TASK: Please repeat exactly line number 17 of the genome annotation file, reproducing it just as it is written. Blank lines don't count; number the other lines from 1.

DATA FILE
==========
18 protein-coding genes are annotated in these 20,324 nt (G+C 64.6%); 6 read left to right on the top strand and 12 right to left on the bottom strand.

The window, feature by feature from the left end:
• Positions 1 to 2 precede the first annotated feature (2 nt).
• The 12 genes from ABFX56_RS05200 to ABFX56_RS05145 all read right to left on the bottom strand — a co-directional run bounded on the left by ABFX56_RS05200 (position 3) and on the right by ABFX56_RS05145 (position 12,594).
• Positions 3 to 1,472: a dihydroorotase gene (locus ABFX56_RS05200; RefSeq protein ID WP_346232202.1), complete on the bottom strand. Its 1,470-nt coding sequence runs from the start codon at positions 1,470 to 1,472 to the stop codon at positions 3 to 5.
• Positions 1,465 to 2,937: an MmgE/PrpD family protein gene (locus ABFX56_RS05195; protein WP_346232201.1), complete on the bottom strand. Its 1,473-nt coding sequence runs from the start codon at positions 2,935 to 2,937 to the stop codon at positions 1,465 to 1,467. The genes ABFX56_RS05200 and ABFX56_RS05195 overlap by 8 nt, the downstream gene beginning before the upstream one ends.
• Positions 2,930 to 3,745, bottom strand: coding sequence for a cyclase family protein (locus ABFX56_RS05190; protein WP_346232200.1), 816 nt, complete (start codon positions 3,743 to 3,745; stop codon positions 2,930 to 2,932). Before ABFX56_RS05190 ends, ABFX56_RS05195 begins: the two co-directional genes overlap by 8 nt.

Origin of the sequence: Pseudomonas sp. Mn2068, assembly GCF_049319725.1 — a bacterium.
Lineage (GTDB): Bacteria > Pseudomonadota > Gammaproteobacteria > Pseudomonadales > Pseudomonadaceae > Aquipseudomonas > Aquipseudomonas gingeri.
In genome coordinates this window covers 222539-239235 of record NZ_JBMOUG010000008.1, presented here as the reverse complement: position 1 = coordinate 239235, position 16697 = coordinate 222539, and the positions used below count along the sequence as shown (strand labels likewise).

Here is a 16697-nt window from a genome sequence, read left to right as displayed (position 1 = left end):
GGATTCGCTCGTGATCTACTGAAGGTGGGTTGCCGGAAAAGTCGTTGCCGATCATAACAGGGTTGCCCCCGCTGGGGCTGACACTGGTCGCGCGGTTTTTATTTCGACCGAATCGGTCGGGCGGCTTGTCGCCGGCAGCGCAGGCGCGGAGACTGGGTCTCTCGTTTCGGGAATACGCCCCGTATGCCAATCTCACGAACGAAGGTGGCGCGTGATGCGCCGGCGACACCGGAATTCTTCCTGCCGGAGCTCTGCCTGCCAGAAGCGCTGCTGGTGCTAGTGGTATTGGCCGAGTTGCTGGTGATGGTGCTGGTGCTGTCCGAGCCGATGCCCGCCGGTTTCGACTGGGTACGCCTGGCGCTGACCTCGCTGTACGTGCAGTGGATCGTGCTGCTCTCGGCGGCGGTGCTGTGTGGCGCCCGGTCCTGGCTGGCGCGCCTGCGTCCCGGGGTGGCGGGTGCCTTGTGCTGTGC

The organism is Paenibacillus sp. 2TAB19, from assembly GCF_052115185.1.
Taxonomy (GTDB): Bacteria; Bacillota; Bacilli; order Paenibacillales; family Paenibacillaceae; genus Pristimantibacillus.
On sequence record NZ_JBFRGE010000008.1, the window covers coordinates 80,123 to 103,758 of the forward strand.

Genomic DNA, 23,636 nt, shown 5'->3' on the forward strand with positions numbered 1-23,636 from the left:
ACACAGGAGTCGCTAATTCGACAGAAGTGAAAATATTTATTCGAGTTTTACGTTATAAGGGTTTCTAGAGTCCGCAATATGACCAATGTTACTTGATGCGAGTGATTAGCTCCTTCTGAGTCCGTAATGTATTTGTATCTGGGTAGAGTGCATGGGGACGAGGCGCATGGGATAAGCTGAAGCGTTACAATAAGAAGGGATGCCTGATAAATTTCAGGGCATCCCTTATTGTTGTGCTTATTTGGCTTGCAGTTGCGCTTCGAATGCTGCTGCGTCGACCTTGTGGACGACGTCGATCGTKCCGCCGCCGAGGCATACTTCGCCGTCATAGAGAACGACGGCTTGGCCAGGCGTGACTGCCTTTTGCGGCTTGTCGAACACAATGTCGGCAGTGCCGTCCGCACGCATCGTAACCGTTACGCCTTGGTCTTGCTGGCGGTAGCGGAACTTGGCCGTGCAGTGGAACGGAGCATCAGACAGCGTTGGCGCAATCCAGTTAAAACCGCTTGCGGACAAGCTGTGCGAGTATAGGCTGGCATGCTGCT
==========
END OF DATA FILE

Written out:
ACACAGGAGTCGCTAATTCGACAGAAGTGAAAATATTTATTCGAGTTTTACGTTATAAGGGTTTCTAGAGTCCGCAATATGACCAATGTTACTTGATGCGAGTGATTAGCTCCTTCTGAGTCCGTAATGTATTTGTATCTGGGTAGAGTGCATGGGGACGAGGCGCATGGGATAAGCTGAAGCGTTACAATAAGAAGGGATGCCTGATAAATTTCAGGGCATCCCTTATTGTTGTGCTTATTTGGCTTGCAGTTGCGCTTCGAATGCTGCTGCGTCGACCTTGTGGACGACGTCGATCGTKCCGCCGCCGAGGCATACTTCGCCGTCATAGAGAACGACGGCTTGGCCAGGCGTGACTGCCTTTTGCGGCTTGTCGAACACAATGTCGGCAGTGCCGTCCGCACGCATCGTAACCGTTACGCCTTGGTCTTGCTGGCGGTAGCGGAACTTGGCCGTGCAGTGGAACGGAGCATCAGACAGCGTTGGCGCAATCCAGTTAAAACCGCTTGCGGACAAGCTGTGCGAGTATAGGCTGGCATGCTGCT